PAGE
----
Race Weekend Central

Who is the Better Investment for NASCAR: Rookies or Veterans?

Yet another familiar driver is leaving their team at the end of 2017 further altering the landscape of NASCAR.  Many times Silly Season involves just one or two big names with the rest of the insanity associated with racing teams that perform in the bottom half of the roster.  However, this year it is turning into something of a party game with the weekly announcements shaking up the media center.

Kasey Kahne is the latest driver to join the Jobless in 2018 crew, now featuring Matt Kenseth, Kurt Busch, and Aric Almirola. If these and up to 9 other drivers vacate their rides, where exactly are they supposed to go? Will it simply be a giant shell game with nobody leaving the series and simply sitting down in the next available seat when the music stops, or does this herald the incursion of more young talent in the big time?

Yep, for the first time in about five years Silly Season is actually a major storyline for NASCAR Nation.

Both Kenseth and Kurt Busch come to the table with Championships under their belts, making them very attractive commodities for teams looking to beef up their sponsorships, but they are also not spring chickens. Since the sponsors are actually the ones cutting the checks in this business, the bean counters may not be as dazzled by a winner who is approaching the far end of their career, but would rather place their logo on a fresh-faced kid ready to win over the YouTube generation.

The confusion of Silly Season is driven not by stats on the track as much as the number of Friends that like you on Facebook. Bubba Wallace has been making noise on the social media sector for about four years with his good buddy Ryan Blaney, with their snapchats and viral videos gathering attention from the generation glued to their cell phones. Meanwhile, Kurt Busch sips a Monster Energy drink whenever he pauses in front of the camera but hardly is an internet sensation.  Which driver would you want to back when seeking to increase the number of imprints for your product?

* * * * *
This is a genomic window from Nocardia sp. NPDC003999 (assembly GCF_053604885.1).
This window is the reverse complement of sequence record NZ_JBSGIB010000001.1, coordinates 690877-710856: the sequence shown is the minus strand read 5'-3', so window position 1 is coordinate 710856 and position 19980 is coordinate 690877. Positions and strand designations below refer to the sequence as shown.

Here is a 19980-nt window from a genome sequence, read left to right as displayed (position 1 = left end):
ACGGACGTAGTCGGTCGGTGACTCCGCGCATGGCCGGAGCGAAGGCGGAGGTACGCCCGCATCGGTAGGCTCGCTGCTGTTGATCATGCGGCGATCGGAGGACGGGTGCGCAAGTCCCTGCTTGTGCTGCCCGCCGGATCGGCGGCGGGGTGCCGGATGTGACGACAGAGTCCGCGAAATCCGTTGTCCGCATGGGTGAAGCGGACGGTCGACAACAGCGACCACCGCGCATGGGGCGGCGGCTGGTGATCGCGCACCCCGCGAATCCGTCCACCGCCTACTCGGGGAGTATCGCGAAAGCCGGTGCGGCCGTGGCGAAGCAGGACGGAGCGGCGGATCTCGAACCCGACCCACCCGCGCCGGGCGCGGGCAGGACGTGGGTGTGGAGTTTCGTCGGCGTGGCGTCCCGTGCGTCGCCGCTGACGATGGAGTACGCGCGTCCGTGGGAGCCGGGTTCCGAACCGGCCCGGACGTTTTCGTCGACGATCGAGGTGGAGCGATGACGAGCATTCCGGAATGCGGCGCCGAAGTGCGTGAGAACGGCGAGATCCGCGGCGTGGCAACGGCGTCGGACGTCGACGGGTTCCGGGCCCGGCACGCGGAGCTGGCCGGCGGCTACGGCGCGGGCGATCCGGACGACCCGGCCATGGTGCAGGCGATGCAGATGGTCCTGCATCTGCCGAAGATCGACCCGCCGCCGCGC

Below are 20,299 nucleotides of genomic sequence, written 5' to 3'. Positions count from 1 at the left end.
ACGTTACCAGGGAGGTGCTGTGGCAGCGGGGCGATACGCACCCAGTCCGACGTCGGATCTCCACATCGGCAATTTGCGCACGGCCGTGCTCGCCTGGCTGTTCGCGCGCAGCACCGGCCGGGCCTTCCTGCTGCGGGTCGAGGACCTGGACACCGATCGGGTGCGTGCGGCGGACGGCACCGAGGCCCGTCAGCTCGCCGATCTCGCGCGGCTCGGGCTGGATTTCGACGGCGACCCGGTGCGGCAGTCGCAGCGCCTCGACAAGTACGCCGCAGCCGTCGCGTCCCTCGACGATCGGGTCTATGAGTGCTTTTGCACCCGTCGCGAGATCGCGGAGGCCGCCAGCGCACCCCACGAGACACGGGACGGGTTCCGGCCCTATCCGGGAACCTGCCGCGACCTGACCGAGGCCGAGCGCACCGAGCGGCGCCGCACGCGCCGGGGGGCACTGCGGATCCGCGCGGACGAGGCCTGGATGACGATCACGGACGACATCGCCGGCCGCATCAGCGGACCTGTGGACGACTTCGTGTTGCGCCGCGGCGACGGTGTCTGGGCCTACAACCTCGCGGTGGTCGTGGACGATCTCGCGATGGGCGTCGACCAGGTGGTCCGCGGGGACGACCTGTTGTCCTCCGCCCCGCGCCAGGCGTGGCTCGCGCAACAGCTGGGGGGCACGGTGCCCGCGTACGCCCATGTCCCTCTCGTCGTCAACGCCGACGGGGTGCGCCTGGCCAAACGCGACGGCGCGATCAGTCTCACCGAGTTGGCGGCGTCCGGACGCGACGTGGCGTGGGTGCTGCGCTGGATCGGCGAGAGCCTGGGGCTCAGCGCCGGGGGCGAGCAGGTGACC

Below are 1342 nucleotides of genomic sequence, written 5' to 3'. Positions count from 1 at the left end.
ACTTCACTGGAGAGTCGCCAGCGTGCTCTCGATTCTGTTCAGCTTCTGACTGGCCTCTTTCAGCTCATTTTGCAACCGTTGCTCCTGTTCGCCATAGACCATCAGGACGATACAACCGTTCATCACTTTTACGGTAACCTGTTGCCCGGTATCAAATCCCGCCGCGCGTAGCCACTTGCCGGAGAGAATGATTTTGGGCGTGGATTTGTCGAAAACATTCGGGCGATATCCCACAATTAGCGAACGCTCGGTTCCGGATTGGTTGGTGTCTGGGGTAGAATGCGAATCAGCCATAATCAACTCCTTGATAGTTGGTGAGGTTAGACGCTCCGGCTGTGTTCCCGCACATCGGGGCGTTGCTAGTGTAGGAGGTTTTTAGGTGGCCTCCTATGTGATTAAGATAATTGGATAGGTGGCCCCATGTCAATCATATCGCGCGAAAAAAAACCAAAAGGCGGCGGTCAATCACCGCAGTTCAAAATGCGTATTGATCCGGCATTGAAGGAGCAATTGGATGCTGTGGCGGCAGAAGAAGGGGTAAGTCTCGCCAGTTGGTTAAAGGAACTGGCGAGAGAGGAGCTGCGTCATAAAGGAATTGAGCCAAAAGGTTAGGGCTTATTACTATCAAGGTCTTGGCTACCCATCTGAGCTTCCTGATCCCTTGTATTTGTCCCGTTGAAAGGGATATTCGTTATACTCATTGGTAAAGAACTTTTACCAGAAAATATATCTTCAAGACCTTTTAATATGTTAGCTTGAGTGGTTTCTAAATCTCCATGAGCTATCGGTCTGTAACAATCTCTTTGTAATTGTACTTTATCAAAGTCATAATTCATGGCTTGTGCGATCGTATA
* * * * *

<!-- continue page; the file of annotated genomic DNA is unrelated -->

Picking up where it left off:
That’s the great conundrum. It isn’t winning on the track that seems to be important, but rather the ability to bring corporate contacts to the negotiation table that are eager to get involved in a sport struggling to put fans in the seats.  It may be that bringing in more young drivers like William Byron would help to reach a new audience, but at the same time this is still a major sport and those big sponsors won’t stick around if wins aren’t forthcoming.  Seems like a Catch 22, doesn’t it?

We are left wondering. Will Hendrick grab Kenseth or Busch in an effort to maintain some kind of veteran recognition in the rapidly changing HMS stable, or are they more likely to forfeit a couple of seasons while they bring a rookie like William Byron up to speed?  At the other end of the transaction, is Kasey Kahne able to bring enough attention to the empty seats at Stewart-Haas or Gibbs such that sponsor dollars will follow his migration?

In the end, it won’t just be new faces we will need to pair with car numbers, but entire new paint jobs as well. I bet even the ads that run during the broadcast will take a major turn as countless contracts expire and are reworked.  The only thing we know for sure in 2018 is that the Monster Energy NASCAR Cup Series won’t look anything like it does this year.

Perhaps this is what the sport needs.  If we toss out all our loyalties and start anew, who will we be cheering for? Now there is a question.

Something Shiny

Sunday’s I Love New York 355 is now the shortest full distance race run in the modern era of NASCAR, meaning that it only took a little over 2 hours and 7 minutes to go from the green flag to the black and white checkers. I’m not convinced that is entirely awesome, but it is certainly of note.

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